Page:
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    Typo in initial post, should read 240K miles. Got Dr Prius battery readout, attached. I see #5 block with lower voltage and higher resistance. I also see low resistance on blocks 6 and 10. I understand that there are 2 modules, 6 cells each, per block. Therefore, I believe I have at least 1 failed module in block 5 and the low resistance in blocks 6 and 10 may well be the result of two more failed modules.

    Am considering purchasing 3 modules now. My thinking is that I may do the voltage and resistance tests on the 6 modules in blocks 5, 6, and 10, rather than testing all 28. Replace the bad modules and balance. Am also considering purchasing rebuilt for a little less than 600 or finding one at a junk yard. Thoughts?
     

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  7. alftoy

    alftoy Active Member

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  8. Mendel Leisk

    Mendel Leisk Sand Pounder

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    Just looking at that Dr Prius screenshot: is it possible that low voltage on one module is caused by the higher resistance, and just opening the pack and cleaning all the posts and busbars will cure it, bring the voltage back up?

    I'm likely just blowing smoke, but thought I'd ask... :unsure:
     
  9. DoIt

    DoIt Junior Member

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    Thanks, hopefully that is all it is. Looking to minimize down time as I'm continuing to drive. To remove battery, clean the posts and busbars, and replace, may result in similar down time? If I have it out and apart that far, I would feel obligated to at least check those 3 modules. If I have replacement modules on hand, then I would avoid being down for at least another 3 days to receive replacement modules. Thinking that if it turns out that I don't need them, or all of them, I may return or sell them. See them for 21 on ebay. Another concern I have is skipping testing and reconditioning all 28 modules...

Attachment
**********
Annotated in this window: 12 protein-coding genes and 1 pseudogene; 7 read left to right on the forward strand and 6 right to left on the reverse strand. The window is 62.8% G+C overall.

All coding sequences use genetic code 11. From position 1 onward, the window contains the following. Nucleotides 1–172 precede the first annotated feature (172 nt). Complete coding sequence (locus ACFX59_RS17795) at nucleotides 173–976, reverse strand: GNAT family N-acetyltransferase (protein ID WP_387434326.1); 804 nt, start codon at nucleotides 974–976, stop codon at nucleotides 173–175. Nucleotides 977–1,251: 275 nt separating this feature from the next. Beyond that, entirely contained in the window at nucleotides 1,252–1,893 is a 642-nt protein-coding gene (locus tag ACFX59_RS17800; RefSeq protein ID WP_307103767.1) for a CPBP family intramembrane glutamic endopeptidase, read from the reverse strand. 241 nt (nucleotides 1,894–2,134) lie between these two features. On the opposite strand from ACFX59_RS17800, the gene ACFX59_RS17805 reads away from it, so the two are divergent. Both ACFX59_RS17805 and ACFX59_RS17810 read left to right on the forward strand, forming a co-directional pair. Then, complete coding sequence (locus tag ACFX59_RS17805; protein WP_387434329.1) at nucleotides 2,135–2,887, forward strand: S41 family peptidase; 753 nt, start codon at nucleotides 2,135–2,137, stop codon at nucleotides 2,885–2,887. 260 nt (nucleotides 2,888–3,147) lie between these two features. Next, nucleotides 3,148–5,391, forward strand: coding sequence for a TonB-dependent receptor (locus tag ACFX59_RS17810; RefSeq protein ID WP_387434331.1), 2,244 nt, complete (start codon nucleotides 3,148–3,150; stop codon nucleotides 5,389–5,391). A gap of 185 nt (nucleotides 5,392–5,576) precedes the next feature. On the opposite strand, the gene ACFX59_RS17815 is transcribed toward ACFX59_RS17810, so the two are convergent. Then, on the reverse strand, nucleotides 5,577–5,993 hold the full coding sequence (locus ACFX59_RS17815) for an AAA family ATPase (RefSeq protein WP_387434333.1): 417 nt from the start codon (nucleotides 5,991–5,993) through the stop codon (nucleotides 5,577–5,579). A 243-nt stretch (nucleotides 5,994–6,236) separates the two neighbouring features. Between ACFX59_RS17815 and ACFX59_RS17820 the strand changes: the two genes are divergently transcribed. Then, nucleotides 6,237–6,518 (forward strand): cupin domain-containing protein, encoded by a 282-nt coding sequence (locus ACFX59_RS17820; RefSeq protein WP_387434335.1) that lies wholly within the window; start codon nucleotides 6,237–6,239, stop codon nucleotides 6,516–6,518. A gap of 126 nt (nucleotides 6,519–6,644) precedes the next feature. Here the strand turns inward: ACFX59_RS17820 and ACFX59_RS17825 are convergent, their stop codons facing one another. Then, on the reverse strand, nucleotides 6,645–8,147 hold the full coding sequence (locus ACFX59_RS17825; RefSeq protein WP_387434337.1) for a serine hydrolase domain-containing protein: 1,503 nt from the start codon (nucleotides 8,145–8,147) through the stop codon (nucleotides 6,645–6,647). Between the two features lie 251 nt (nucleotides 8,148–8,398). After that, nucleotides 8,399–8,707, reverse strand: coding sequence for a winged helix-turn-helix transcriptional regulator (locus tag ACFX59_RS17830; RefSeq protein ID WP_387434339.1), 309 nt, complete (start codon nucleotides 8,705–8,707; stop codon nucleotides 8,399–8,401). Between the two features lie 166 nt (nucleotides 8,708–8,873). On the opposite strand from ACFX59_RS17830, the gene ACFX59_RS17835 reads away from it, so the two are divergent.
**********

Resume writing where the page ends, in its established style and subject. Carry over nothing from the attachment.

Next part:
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  10. nancytheprius

    nancytheprius Member

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    I am assuming it is the original hybrid battery? If so, chances are modules are truly failing. I would not skip the testing and/or reconditioning if replacing modules is the route you're going
     
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  11. nancytheprius

    nancytheprius Member

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    Just saw this message and is crucial as well!
     
  12. DoIt

    DoIt Junior Member

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    Yes, original battery with 240K mi. The scanner not finding codes was the initial autozone scan, which i believe is irrelevant upon Dr. Prius scan. Was hoping that the Dr. Prius scan may save equipment costs (charger/discharger) and/or hours for reconditioning all 28 modules.
     
  13. 2010moneypit?

    2010moneypit? Junior Member

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    Depending on the warranty I would just skip to get a whole rebuilt pack.

    I thing to consider when replacing cells is that the pack needs to be balanced After replacing suspected bad cells.
     
  14. DoIt